Set the camber to -1 degrees and for doing this, a camber gauge is required.
Set the toe into 0 degrees and front tires should point straight ahead.
Get a right height gauge and set the ride and height front and rear.
You will need various degrees of camber but -1 is considered a good safe number that works in almost 95% of cases.
Never settle for the front tires pointing inward. Pointing inwards is good in some situations but zero degrees is much safer and works in 95% of cases.
Set and stick with your normal race tires.
Check the car back and forth by dropping the car from foot, measure and then rolling the car back.
Set the rear toe in 2.5 degrees by using stock black plastic rear hubs.
Measure the height of the body under each diff as even 1mm can make a big difference.
Different spots on the tire measure differently as tires are not totally round.
2.5 degrees is pretty close to the ideal in 95% of cases.
While setting, pick up the truck with body off and electronic on and check it by dropping the foot off a flat surface.
Make sure that the average of the different spots is about -1 degrees.
Make sure that your truck drives straight and set your steering trim which is not a bad idea to re-check EPA and dual rate.
4. Focus on Tires and Shocks:
Tires are the most important thing whenever we talk about motorsports arcing. If you want a slash, you need the right pair of tires before messing with shocks and springs. For carpet or astroturf, you can opt for carpet tires, but the soft or super-soft compound will work for outdoor dirt.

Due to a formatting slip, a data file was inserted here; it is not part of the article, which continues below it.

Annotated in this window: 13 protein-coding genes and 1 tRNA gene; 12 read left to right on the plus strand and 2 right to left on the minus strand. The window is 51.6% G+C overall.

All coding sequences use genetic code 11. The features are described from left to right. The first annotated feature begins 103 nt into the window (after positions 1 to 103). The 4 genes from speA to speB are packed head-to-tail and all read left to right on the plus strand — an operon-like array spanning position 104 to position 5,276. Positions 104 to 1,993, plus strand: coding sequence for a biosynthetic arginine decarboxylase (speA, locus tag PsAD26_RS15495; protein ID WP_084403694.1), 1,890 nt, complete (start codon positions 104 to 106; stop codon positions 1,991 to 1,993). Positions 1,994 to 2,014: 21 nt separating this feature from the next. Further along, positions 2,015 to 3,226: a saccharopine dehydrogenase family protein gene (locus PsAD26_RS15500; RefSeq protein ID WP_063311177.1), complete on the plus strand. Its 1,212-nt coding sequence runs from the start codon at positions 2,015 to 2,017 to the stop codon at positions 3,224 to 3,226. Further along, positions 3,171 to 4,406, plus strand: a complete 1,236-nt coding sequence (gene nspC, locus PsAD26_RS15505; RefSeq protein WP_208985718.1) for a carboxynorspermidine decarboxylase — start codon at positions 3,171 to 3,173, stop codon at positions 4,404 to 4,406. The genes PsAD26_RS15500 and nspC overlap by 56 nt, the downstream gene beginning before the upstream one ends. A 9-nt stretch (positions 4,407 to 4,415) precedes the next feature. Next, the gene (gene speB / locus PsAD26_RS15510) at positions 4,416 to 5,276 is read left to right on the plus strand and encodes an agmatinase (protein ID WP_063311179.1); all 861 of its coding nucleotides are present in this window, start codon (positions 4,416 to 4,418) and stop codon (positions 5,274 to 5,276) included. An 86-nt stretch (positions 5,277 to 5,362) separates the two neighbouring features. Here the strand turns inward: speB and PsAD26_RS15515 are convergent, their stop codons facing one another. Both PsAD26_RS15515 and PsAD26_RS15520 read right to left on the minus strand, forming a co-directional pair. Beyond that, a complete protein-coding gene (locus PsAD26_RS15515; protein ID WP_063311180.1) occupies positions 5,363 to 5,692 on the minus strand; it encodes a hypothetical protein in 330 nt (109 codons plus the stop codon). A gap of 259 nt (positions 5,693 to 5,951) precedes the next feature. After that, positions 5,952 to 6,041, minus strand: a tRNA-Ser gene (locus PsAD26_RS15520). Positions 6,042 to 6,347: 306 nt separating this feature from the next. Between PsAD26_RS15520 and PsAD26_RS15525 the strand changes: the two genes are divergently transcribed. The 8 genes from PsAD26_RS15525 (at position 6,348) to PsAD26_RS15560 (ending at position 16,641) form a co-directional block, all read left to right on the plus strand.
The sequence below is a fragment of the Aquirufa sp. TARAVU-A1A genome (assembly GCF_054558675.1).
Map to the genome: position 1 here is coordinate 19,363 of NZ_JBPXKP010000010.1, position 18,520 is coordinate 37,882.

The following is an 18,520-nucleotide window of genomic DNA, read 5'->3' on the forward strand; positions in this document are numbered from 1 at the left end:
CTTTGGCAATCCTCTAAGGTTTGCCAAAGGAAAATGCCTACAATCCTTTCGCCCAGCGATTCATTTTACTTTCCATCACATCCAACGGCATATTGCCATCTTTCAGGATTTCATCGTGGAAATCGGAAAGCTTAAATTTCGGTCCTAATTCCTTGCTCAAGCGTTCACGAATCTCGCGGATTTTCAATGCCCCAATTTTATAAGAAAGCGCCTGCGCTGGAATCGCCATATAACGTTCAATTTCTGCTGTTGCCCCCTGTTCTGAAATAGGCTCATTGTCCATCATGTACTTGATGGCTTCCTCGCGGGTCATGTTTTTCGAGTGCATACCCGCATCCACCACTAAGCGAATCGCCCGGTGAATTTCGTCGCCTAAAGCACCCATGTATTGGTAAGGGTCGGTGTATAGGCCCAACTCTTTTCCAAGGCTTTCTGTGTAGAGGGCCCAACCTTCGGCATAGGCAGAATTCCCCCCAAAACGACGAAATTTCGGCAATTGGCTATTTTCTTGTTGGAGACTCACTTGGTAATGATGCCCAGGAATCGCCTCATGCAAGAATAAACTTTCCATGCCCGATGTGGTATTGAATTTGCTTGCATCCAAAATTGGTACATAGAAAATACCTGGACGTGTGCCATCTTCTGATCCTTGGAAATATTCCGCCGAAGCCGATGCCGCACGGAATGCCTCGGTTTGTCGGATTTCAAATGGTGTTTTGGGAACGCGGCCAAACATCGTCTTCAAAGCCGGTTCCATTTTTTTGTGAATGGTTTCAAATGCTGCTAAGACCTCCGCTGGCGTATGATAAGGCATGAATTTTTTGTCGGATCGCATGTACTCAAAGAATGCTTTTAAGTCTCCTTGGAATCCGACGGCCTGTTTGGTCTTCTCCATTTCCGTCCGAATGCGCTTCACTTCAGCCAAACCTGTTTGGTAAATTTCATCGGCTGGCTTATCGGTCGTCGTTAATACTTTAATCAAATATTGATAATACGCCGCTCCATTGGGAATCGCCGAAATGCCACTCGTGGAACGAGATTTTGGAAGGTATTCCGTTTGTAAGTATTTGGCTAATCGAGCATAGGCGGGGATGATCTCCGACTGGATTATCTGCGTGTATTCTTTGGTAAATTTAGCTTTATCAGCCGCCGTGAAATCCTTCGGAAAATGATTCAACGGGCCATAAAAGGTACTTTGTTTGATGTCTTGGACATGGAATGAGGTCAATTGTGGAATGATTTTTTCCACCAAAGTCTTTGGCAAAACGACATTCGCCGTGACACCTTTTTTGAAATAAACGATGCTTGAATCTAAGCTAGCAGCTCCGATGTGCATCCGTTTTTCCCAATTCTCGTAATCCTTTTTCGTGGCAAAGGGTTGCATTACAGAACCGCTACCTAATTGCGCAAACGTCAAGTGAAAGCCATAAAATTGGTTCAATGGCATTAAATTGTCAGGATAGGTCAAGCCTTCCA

For indoors, closed-cell foams work best as they are stiffer and support the vehicle in the best way by providing a higher traction surface. Other than this, if you are on loose bumpy outdoor tracks, open-cell is the best option as they are soft and shape well to the ground.
The majority of the tires come with appropriate foams for the terrains. It is also advisable to use a wheel balancer and lead tape for your 4×4 vehicle having big wheels and tires. You will notice a smooth run; just hold on to the air and give full throttle and brakes a few times.
The shock springs for Slash 4×4 are soft and are meant for all-purpose bashing. Shocks come in three categories, including Ultrashocks, GTR Shocks, and big bore shocks.
|These are the plastic shocks having a lower-end model.||This shock provides the front suspension with a more droop.|